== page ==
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cd sites/all/modules/ctools
git fetch
git checkout 7.x-1.2

You my ask why checkout and not merge as we did with the core. Well, the checkout operation applied to the core would overwrite all GIT project settings resulting in a start from scratch. For the module we do not need to track change so the checkout is more appropriate. In case you decide to work on the module code, than you need to track changes, work on your branch and then do the merge. However, the latter is a real complex scenario that deserves an article on its own.

Now go back to the root of our GIT project, the mywebsite folder, and commit your changes:

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git commit -am "Updating module ctools to 7.x-1.2"

It is important to execute the above command from the root of the project as we commit on the GIT project not on the GIT submodule.

To deploy changes to the production environment the procedure is the same as mentioned before, first we checkout the production branch:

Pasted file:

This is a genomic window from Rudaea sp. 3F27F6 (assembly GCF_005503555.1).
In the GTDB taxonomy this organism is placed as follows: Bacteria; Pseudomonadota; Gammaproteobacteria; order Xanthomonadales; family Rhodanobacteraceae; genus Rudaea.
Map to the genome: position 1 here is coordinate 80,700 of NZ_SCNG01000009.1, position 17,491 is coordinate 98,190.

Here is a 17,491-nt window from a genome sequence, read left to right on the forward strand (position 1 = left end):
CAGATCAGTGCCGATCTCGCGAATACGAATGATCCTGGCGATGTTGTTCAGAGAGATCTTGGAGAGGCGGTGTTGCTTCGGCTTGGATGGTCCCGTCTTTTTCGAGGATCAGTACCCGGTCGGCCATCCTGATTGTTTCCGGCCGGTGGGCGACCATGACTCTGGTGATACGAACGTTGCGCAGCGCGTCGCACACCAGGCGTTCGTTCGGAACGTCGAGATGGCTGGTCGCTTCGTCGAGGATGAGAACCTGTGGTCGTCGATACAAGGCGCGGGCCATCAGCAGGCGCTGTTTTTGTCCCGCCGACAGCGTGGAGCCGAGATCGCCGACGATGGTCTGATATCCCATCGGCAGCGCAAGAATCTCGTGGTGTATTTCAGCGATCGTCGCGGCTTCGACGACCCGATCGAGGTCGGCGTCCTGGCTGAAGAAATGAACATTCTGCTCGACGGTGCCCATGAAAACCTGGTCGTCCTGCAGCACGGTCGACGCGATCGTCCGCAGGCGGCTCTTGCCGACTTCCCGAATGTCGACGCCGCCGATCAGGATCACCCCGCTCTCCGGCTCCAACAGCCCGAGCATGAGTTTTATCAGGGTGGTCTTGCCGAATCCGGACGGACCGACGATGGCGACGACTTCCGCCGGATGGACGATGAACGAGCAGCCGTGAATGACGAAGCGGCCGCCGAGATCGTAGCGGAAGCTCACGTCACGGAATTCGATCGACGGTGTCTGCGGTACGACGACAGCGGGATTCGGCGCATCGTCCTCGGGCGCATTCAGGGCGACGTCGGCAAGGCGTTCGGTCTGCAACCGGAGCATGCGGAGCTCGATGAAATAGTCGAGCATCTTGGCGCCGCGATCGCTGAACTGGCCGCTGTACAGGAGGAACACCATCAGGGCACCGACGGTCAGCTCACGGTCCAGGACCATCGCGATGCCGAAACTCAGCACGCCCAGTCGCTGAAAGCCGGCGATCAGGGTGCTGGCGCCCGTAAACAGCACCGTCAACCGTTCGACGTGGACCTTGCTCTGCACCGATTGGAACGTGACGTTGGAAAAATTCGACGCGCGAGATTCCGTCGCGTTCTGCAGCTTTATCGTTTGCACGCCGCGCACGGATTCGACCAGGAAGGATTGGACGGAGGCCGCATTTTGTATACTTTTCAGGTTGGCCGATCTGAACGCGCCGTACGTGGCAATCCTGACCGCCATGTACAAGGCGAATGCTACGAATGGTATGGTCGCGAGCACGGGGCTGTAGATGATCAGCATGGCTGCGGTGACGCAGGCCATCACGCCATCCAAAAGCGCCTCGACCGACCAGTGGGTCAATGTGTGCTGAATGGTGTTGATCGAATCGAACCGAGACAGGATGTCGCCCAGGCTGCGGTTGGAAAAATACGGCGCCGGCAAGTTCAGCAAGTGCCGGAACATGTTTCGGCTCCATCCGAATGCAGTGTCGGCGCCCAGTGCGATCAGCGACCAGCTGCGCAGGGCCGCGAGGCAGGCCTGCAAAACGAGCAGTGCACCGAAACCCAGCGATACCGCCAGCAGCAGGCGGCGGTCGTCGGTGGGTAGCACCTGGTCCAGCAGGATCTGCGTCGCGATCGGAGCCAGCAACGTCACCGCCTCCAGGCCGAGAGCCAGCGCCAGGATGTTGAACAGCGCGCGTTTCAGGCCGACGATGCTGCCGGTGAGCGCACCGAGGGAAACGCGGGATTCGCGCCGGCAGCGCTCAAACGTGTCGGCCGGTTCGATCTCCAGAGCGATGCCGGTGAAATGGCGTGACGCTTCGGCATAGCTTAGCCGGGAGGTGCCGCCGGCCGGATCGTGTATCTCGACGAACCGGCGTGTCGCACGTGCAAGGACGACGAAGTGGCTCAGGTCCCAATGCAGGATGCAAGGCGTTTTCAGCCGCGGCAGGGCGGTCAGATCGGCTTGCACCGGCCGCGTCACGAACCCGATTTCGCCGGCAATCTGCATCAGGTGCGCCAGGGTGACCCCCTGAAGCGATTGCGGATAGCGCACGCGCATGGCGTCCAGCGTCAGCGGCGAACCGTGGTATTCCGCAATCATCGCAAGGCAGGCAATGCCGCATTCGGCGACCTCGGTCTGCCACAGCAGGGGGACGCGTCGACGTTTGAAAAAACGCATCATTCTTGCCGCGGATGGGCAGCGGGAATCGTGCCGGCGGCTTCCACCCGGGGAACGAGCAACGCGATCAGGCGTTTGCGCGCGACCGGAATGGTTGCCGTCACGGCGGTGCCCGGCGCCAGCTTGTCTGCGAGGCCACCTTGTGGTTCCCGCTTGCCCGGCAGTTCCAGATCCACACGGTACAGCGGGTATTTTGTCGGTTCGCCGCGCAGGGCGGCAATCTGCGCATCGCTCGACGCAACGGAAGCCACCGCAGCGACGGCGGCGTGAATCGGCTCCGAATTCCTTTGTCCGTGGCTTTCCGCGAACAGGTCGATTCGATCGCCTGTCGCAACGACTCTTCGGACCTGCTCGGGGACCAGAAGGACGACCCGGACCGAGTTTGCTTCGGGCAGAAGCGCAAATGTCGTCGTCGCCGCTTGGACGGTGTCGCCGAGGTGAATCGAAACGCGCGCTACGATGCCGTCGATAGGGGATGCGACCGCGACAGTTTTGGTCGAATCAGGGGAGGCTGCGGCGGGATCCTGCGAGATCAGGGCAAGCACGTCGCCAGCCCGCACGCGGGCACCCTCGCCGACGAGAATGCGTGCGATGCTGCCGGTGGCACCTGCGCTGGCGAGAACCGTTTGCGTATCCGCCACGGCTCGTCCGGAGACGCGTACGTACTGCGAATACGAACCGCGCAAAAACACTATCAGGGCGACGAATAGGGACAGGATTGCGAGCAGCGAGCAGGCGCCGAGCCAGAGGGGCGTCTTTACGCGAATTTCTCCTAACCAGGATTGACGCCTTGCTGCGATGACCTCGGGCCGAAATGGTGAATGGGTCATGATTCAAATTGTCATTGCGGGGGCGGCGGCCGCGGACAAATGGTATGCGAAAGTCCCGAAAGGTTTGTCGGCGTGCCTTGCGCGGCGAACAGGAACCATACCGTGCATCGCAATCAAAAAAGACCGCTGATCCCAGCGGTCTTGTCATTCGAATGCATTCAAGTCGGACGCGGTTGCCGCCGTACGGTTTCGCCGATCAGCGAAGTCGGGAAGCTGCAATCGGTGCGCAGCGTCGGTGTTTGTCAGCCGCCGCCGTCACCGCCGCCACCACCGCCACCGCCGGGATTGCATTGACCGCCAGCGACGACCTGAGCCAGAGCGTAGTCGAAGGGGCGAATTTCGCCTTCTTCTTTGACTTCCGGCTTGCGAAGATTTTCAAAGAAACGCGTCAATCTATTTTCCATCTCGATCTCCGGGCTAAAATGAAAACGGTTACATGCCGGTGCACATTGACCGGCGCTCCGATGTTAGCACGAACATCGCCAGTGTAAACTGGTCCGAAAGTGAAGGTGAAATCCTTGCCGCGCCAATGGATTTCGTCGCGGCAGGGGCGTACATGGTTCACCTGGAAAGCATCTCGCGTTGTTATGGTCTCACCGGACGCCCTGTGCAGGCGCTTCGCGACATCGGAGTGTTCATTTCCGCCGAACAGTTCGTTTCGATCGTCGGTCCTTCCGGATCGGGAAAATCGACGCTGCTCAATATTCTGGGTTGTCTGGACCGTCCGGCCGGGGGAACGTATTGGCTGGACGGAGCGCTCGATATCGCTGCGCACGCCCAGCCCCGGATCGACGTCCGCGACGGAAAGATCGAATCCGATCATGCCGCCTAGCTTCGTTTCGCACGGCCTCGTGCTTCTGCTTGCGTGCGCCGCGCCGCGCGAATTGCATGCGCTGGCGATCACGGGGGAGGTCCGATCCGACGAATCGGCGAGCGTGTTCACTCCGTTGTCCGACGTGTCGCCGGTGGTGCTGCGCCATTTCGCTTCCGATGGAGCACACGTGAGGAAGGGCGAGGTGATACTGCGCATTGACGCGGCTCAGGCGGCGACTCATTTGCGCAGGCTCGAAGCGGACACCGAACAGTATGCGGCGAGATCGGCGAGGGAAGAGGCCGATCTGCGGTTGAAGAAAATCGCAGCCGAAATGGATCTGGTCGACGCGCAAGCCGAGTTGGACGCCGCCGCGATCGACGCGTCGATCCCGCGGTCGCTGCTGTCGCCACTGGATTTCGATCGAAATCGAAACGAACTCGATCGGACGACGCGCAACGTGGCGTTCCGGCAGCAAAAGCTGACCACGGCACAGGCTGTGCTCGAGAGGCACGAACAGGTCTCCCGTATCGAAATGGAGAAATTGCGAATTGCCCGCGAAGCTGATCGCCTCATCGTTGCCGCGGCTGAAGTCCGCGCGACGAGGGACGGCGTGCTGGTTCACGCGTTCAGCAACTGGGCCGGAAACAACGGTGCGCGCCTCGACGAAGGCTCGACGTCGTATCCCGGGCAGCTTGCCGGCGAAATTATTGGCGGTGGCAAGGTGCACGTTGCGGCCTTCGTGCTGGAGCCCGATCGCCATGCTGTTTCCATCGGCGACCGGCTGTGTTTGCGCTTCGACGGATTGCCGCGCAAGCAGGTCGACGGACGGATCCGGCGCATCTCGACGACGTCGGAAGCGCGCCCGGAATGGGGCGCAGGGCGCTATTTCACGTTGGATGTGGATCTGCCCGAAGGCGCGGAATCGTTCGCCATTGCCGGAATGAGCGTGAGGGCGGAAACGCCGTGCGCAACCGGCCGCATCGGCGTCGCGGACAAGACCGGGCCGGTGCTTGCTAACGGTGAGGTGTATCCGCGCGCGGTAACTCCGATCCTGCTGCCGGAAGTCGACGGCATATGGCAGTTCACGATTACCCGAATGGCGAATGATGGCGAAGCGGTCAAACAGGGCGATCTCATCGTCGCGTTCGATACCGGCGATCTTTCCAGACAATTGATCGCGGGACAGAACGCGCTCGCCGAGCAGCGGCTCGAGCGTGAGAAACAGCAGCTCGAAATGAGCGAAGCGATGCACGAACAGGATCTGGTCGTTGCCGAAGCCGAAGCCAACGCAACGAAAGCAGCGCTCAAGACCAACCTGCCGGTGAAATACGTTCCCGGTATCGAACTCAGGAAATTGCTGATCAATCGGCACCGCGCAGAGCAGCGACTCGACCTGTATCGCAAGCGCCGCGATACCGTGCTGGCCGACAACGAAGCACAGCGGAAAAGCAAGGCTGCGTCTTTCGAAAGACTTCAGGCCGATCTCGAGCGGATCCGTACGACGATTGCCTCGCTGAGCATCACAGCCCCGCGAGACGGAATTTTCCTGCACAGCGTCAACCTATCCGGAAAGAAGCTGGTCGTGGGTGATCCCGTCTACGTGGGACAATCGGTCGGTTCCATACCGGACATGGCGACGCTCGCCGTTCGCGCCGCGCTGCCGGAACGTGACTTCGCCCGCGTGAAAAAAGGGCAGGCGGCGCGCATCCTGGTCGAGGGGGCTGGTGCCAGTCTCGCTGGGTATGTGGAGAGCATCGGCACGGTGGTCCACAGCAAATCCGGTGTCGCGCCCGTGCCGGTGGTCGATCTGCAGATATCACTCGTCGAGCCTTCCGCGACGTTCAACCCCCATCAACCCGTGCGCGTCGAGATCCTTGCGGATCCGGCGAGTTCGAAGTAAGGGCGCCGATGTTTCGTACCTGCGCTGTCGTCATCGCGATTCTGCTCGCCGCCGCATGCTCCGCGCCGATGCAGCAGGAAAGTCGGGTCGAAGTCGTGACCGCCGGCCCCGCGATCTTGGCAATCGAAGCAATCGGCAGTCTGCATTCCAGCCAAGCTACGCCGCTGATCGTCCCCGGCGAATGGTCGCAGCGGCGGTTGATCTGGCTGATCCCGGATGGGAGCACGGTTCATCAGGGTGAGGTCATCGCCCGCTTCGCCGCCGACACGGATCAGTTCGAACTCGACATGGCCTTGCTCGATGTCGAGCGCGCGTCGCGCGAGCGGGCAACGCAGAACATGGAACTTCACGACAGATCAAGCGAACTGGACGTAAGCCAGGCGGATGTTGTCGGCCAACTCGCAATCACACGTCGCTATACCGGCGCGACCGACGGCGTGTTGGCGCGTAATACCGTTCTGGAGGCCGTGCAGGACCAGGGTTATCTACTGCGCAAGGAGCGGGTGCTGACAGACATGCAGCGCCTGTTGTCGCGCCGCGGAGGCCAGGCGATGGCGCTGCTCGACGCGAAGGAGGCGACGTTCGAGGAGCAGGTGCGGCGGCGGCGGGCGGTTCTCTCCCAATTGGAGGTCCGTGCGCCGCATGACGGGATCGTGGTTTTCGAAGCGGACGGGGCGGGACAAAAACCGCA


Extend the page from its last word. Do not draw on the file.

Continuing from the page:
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git checkout production
git clean -ffd
git submodule update --init --recursive
git merge development

and then we merge changes and update submodules:

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git merge development
git submodule update --init --recursive

Conclusions

With this article I wanted to describe a full GIT workflow to support the creation, deployment and update of websites based on Drupal, with modules handling throughout GIT submodules. There are a couple of drawbacks with this approach mainly due to branch switching when using submodules, however many are the benefits when all your code is always synced up and easy to update. If you want to dig more into details I highly recommend reading the GIT guide on Drupal website.

If you want to discuss about this article, I'm @matteoagosti on Twitter.